But what about all those useless gifts? Here again, we will begin by consulting some Jewish authorities—but worry not, PORTNOY, I will not proceed to argue that commercialism, too, is an integral part of the Jewish identity. For I’m speaking of course about Jacques Derrida!
In Given Time, Derrida explored a fundamental tension between the very idea and the practice of gift-giving. On the one hand, what essentially distinguishes the “gift” from other forms of exchange is that it is given with no expectation of reciprocation. “For there to be a gift, there must be no reciprocity, return, exchange, countergift, or debt.” It is “aneconomic,” and it thereby holds the liberatory promise of “suspending economic calculation” altogether. But the actual practice of gift-giving, insofar as it takes place in time, in the midst of ongoing personal and social relationships, always falls short of this ideal. In fact, it contradicts it entirely. Gifts are almost always “in circulation”: friends who alternate hosting one another alternate, too, in telling one another to bring nothing but themselves, expecting wine. Couples announce they do not want gifts next to links to their wedding registries. Gifts for special occasions—births, birthdays, new homes—raise the expectation of reciprocation; they create debts.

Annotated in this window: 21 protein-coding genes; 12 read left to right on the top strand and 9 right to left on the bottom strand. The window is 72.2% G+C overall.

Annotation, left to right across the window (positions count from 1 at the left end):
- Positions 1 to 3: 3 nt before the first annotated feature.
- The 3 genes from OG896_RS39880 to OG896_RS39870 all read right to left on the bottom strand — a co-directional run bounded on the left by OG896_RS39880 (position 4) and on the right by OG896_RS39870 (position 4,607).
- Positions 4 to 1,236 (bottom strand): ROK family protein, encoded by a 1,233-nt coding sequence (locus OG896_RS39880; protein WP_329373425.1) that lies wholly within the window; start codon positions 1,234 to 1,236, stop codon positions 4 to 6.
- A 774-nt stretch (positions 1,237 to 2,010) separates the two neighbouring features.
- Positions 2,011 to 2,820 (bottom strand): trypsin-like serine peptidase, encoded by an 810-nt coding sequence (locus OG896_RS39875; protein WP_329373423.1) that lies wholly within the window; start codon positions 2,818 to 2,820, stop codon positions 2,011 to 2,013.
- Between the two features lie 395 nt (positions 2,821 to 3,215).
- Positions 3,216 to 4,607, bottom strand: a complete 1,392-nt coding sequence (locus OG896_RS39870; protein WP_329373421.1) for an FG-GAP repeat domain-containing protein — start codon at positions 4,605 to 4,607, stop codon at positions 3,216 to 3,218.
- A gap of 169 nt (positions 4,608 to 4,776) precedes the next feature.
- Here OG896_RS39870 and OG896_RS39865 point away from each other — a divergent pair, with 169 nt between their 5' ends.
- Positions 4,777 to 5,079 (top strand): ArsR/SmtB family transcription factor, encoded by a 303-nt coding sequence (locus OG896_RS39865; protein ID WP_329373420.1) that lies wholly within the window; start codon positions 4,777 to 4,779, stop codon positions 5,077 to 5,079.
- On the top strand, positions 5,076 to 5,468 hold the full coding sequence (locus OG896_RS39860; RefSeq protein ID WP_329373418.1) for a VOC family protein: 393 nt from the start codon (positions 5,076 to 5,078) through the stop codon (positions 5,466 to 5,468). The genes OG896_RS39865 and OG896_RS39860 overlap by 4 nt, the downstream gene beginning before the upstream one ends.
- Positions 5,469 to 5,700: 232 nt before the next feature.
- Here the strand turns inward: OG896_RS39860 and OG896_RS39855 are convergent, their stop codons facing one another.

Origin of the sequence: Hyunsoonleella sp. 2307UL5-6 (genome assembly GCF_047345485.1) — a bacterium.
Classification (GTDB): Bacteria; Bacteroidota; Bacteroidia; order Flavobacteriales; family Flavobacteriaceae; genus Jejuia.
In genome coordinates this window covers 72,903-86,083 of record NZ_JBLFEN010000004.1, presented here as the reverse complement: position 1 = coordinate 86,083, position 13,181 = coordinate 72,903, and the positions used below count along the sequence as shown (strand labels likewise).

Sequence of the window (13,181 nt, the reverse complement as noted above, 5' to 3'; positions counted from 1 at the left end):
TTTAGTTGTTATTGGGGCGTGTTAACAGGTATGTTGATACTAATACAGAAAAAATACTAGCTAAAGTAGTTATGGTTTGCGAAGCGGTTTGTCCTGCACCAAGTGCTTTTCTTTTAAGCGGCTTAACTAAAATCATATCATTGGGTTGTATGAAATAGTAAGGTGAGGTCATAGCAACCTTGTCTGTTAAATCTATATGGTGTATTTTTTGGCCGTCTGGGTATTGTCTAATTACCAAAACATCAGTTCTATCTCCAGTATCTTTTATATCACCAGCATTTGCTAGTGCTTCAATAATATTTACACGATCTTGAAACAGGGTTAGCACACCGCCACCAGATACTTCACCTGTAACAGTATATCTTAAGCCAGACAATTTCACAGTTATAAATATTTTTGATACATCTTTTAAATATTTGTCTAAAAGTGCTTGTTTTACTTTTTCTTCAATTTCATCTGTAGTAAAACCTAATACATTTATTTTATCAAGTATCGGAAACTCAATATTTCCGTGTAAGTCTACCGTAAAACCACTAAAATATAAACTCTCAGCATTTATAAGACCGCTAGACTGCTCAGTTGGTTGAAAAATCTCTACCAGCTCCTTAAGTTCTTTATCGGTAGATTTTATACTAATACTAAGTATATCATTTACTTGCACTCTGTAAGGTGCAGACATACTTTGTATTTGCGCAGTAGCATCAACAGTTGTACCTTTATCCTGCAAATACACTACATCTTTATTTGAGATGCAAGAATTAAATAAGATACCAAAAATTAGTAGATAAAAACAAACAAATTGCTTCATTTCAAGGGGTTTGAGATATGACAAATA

The degree to which gifts are deeply embedded in practices of exchange is perhaps most evident during Christmas. Especially for outsiders, the threat of failing to reciprocate the generosity of the various family members in such cases is great. The solution? Give up trying.